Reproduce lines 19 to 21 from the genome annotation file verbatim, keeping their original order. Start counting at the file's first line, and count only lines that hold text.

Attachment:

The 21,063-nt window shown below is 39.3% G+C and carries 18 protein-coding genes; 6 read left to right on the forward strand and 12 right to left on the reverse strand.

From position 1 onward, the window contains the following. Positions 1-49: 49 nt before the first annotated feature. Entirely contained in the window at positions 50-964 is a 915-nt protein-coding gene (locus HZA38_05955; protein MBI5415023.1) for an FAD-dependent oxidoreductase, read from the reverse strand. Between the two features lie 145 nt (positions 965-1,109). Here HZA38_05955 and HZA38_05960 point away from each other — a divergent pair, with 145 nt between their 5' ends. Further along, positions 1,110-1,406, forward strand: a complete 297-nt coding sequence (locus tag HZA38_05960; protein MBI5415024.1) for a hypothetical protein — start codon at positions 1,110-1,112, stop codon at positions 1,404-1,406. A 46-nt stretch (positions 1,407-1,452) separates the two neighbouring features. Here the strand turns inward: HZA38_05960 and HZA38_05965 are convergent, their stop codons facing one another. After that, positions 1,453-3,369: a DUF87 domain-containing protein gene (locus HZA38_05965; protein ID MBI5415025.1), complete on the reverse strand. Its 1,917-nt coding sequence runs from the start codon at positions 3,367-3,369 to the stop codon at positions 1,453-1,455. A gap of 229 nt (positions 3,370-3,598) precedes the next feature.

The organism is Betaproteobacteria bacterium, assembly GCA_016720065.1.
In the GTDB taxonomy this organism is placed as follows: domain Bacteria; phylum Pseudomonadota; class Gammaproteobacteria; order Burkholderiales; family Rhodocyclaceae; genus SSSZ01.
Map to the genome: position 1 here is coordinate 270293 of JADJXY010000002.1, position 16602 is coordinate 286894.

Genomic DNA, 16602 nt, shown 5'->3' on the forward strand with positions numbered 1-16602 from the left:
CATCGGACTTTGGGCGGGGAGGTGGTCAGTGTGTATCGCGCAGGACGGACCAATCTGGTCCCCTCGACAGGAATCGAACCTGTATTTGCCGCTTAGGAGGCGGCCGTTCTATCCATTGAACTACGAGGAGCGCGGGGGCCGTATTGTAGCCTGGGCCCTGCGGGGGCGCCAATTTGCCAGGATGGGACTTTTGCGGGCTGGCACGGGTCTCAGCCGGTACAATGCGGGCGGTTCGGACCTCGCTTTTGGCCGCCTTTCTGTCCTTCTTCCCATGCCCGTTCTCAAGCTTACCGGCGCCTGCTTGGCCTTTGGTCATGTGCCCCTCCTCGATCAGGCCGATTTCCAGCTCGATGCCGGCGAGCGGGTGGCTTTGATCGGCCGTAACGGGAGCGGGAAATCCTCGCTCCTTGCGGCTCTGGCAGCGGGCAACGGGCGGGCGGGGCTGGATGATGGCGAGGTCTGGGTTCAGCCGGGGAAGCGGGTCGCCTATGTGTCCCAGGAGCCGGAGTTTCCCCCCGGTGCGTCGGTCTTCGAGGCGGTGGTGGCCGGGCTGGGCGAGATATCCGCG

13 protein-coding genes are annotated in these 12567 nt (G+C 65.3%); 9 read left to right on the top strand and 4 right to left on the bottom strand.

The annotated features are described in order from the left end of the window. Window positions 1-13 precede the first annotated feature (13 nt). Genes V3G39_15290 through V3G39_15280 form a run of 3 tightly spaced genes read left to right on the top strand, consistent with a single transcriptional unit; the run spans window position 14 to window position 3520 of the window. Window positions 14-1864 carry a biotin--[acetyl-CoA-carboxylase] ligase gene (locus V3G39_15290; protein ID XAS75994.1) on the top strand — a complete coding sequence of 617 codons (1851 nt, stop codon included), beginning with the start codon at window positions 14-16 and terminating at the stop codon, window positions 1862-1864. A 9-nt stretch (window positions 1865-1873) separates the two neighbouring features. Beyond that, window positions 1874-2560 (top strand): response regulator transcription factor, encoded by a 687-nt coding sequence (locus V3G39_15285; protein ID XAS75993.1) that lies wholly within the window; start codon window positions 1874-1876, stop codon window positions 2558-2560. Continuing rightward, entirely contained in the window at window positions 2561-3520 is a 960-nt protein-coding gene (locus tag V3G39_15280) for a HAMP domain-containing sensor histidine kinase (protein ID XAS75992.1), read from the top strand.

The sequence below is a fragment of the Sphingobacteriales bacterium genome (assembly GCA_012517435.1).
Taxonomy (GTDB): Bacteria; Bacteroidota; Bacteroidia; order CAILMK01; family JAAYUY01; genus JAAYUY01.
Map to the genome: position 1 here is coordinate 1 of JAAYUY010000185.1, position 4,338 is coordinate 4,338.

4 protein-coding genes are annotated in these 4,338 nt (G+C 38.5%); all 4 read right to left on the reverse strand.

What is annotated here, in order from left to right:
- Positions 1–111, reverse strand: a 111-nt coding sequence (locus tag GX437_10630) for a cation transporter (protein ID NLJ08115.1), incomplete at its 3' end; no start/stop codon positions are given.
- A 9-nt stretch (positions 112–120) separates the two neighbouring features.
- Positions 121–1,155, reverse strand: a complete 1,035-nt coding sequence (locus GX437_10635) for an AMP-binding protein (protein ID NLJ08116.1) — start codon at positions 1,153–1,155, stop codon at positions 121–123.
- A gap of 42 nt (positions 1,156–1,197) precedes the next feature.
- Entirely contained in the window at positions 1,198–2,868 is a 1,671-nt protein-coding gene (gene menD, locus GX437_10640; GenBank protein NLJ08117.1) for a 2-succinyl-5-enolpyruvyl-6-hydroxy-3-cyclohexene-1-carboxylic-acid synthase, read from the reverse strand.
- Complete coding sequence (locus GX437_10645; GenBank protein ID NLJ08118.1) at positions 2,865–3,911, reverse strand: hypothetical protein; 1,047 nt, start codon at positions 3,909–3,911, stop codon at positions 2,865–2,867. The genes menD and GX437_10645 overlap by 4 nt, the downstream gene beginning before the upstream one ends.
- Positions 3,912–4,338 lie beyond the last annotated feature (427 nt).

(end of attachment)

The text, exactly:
- Entirely contained in the window at positions 1,198–2,868 is a 1,671-nt protein-coding gene (gene menD, locus GX437_10640; GenBank protein NLJ08117.1) for a 2-succinyl-5-enolpyruvyl-6-hydroxy-3-cyclohexene-1-carboxylic-acid synthase, read from the reverse strand.
- Complete coding sequence (locus GX437_10645; GenBank protein ID NLJ08118.1) at positions 2,865–3,911, reverse strand: hypothetical protein; 1,047 nt, start codon at positions 3,909–3,911, stop codon at positions 2,865–2,867. The genes menD and GX437_10645 overlap by 4 nt, the downstream gene beginning before the upstream one ends.
- Positions 3,912–4,338 lie beyond the last annotated feature (427 nt).